So they got a six/seven months payoff? How much more do you think a Tribunal would give them? Even if you demonstrated the employer had acted unfairly? If they have a job in two months then they have essentially mitigated the original employer's losses quite nicely.

Squeegee Longtail
29th Jan 2009, 11:55
Er, am I missing something? I would disciminate against those WITHOUT a family, if anything. Those with young families will tend to be more loyal as they need the security & stability. Single people f*ck off to better opportunities much quicker.
In my business I try to get stable, family orientated people.

6 months salary seems fair though, especially they stand a good chance of re-employment.

Beagle-eye
29th Jan 2009, 13:59
SHJ

If a company wishes to make staff redundant they must be very careful to do so in a fair manner.

The company must have a clear selection criteria (most companies use last in-first out) and they must look to see if there are opportunities to redeploy the employee to another post within the company.

Selection on arbitrary criteria such as age, gender, family or even poor past performance is dismissal and must be proved to be fair.

Your friend would be well advised to question what selection criteria was used and to ensure that, if it was fair, it was applied consistently.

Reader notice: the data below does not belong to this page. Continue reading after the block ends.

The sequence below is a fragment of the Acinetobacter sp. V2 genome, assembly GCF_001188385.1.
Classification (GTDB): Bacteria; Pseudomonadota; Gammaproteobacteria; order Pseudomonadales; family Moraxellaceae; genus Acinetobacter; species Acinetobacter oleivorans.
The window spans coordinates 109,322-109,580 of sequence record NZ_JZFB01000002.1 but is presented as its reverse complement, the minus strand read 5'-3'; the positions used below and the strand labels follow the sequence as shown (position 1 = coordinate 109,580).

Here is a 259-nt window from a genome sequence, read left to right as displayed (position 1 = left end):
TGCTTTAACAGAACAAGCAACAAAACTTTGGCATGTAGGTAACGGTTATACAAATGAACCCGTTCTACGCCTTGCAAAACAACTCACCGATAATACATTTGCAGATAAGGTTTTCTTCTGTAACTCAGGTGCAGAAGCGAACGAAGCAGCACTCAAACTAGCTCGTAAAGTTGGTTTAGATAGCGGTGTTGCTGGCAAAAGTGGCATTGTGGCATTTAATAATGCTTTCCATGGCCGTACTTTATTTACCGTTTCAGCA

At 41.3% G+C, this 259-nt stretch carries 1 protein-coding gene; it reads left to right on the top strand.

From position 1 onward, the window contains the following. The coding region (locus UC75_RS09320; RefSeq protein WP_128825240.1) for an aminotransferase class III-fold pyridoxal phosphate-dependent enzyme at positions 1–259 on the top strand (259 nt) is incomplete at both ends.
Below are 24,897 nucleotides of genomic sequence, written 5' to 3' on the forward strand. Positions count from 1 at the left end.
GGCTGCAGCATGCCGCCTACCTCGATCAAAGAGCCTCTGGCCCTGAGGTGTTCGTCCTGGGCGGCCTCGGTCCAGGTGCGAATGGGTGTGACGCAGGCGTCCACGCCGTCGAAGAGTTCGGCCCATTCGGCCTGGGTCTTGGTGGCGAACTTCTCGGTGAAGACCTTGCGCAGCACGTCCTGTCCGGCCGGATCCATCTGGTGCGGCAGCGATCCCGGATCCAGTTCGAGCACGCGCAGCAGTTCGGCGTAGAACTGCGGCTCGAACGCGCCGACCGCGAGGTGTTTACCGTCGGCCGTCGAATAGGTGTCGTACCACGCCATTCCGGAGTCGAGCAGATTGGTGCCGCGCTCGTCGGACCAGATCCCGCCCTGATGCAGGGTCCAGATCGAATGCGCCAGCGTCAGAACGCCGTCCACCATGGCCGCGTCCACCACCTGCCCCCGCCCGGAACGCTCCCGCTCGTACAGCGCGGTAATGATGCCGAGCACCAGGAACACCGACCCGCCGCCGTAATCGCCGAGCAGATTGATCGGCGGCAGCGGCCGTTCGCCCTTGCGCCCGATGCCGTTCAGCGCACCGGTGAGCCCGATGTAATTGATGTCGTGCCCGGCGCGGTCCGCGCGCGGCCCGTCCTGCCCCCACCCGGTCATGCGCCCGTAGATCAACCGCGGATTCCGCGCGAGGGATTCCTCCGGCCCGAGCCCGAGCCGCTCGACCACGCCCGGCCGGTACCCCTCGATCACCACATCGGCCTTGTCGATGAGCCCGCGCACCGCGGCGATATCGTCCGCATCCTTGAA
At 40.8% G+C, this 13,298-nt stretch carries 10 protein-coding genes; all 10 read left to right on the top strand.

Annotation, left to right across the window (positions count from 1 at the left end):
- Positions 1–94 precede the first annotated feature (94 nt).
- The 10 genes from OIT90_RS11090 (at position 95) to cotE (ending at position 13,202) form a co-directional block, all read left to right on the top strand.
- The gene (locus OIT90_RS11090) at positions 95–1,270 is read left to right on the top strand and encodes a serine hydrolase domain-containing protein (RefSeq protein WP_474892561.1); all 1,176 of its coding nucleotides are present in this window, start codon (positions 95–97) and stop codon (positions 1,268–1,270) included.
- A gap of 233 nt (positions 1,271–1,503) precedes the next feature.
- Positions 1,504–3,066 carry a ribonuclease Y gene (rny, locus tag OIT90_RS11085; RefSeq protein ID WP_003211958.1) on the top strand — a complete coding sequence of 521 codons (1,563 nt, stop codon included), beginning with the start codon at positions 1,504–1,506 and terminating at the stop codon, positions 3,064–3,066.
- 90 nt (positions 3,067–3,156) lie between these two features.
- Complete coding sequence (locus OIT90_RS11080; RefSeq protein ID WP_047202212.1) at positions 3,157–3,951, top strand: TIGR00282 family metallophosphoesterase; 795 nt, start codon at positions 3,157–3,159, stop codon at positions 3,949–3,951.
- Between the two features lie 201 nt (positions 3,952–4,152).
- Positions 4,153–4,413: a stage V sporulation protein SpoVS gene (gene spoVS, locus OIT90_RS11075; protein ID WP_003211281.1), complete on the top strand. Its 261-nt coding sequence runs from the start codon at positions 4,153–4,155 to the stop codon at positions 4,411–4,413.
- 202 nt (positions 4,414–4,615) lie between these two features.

B-E

SpringHeeledJack
29th Jan 2009, 14:04
Perhaps I wasn't clear enough (now there's a first :rolleyes:). Within this company everyone apart from these 3 don't have children! Amazingly a few have cats and one a dog, but that's it apparently. There are a few partners of firm with children, but they are untouchable and of course they probably own the company!

All the non-partners are go-getting career girls and boys with no ties. They are mostly younger and according to friend prone to spending time Facebooking and YouTubing and private calling instead of being as conscientious as friend in general, yet they weren't touched. Apparently the firm has to downsize and was looking for candidates. Perhaps the firm feels that the singles will not be off work due to maternity/illness/whatever with kids and those with will tendencially be more so ? There were no issues with unpopularity with friend (the other 2 no idea) or 'issues' of other kinds.